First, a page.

More than 200 heavily armed police raided five homes in south-east Melbourne on April 18 to arrest five teenagers for allegedly plotting a terrorist attack on Anzac Day. Two were held in custody and charged under “anti-terror” laws, one was charged on summons for weapons offences and two were released without charge. Family and neighbours of those arrested said that the raids were carried out with unnecessary violence.
We live in a time of growing inequality between the rich and poor, when the environment is being destroyed to the point of threatening our very existence, because of a system that prioritises profit. Here are 10 reasons why socialism is the way forward to solve society’s problems. 1. THE DESTRUCTION OF CLASS DIVISION Under capitalism, people are divided on the basis of class. There are the 1%, who own the wealth and the means to produce wealth, and the rest of us, the 99%, who sell their labour to produce profit for the 1%.
A new report on unconventional gas development from the federal Department of Industry and Science has been released. Its stated aim is “to ensure the responsible development of coal seam, shale and tight gas resources for the benefit of Australians and position Australia to remain an energy superpower”. In order to achieve this, the report notes at the outset that state governments, and Indigenous landowners will need to be dealt with – though the report uses prettier words.
In 2013 the Oxford Centre for Animal Ethics (OCAE) was commissioned by the British Union for the Abolition of Vivisection (BUAV) and Cruelty Free International to produce an independent review of the ethics of using animals in research. The BUAV is not a neutral bystander in the debate about animal testing, but it was prepared to commission independent academic research on this topic. OCAE was founded in 2006 to pioneer ethical perspectives on animals. The centre is independent, and is not under the aegis, control or sanction of the University of Oxford.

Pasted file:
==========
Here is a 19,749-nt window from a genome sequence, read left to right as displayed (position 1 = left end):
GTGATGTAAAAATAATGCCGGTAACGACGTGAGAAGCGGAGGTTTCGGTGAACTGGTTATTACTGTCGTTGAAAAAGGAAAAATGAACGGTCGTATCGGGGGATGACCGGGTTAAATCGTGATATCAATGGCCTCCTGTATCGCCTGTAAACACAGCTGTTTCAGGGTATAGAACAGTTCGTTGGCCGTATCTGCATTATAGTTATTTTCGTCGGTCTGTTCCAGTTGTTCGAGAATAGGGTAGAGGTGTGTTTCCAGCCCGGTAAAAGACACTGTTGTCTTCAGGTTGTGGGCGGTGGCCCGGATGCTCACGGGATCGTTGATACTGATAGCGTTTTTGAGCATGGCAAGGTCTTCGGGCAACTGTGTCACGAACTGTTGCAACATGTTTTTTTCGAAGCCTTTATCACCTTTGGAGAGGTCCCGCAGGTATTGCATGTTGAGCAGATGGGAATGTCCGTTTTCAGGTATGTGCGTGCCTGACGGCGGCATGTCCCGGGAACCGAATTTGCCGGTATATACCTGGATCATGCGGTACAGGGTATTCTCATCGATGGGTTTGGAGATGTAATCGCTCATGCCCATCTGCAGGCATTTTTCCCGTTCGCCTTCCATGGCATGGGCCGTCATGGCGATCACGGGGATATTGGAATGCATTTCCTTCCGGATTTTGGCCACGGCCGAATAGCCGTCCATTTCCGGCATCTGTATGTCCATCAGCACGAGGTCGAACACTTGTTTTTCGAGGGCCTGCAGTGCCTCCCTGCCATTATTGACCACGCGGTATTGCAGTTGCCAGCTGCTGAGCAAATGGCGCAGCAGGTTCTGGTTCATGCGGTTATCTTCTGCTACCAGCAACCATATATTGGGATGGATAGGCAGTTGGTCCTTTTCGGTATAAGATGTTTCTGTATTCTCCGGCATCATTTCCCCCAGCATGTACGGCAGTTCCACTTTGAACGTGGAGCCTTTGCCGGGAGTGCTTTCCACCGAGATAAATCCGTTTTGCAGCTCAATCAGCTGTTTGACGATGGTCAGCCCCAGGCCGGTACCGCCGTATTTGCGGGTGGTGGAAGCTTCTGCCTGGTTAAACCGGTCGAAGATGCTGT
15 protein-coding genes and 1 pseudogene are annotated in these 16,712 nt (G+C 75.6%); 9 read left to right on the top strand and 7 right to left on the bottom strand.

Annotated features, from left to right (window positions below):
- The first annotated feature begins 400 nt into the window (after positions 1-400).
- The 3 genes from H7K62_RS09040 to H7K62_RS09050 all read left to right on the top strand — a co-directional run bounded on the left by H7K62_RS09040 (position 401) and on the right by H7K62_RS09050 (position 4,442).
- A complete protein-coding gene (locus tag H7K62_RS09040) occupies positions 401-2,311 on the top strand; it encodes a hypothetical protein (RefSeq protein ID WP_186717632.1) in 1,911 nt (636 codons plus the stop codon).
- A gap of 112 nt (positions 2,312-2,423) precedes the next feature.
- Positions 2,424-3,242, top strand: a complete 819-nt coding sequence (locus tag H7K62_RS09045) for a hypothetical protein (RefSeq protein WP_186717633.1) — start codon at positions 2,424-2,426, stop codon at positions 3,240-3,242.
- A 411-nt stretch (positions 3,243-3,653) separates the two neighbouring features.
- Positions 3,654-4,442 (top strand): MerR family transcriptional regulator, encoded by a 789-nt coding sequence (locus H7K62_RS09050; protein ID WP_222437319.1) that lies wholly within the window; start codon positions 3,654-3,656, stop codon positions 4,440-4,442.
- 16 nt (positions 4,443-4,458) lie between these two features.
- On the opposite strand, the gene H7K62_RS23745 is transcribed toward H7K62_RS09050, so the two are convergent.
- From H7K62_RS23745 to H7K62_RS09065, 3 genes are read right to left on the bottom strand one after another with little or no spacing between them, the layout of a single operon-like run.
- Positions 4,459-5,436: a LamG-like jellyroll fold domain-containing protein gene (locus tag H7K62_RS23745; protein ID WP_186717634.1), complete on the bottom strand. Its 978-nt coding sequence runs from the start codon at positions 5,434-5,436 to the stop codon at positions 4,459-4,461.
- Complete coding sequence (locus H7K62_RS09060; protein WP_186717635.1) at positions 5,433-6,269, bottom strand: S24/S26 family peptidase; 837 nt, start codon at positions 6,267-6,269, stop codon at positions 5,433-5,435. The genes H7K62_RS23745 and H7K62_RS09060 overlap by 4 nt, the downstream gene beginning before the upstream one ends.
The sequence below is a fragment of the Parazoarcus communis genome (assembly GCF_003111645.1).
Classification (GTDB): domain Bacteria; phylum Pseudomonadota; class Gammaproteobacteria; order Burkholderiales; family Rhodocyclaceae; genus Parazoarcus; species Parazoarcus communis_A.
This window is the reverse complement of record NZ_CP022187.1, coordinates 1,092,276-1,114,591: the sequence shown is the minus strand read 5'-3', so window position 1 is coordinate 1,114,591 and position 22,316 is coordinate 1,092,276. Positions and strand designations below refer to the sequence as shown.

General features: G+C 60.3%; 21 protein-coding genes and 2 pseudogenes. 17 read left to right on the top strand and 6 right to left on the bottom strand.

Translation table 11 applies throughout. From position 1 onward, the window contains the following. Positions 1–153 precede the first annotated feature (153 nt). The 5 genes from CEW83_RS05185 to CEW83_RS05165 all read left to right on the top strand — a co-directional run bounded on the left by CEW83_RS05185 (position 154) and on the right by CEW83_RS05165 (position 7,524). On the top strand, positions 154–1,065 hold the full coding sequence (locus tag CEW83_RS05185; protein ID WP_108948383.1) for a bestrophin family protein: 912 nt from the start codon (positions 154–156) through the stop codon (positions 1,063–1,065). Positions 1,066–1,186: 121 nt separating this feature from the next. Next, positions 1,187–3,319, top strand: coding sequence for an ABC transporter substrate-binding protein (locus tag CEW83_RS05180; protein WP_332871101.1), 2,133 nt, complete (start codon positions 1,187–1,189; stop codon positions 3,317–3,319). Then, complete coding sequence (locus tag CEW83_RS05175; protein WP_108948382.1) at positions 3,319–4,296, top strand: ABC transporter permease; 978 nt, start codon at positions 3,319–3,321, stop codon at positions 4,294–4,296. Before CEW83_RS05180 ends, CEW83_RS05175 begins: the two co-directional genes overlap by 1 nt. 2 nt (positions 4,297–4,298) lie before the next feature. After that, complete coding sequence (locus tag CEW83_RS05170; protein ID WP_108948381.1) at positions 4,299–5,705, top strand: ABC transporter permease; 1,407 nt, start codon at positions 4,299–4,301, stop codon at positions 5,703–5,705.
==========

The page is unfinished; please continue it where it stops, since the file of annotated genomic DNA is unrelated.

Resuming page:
Australia has again declared war on its Indigenous people, reminiscent of the brutality that brought universal condemnation on apartheid South Africa. Aboriginal people are to be driven from homelands where their communities have lived for thousands of years. In Western Australia, where mining companies make billion dollar profits exploiting Aboriginal land, the state government says it can no longer afford to "support" the homelands.
Maria Voukelatos, a passionate socialist and animal liberation activist, died suddenly and unexpectedly on March 26. Nothing suggests she took her own life. While the cause is still unknown, her death at home in Sydney was likely quick and painless. She was 37.
The second national day of action against the WA government’s policy of closing remote Aboriginal communities will take place on May 1. Protest actions have been planned in about 60 places around the country: from remote communities in WA to all capital cities, and in a number of cities overseas. (See here for a list of these actions.)
Politicians, both Labor and Liberal, have spent years defending this county’s pitiful efforts on tackling climate change with the excuse that Australia “can’t go it alone” — it has to wait for other countries to commit to action on climate change. The same excuse was often echoed in the media. In particular, the lack of action by the US and China were cited as the reasons why Australia should commit to doing little or nothing.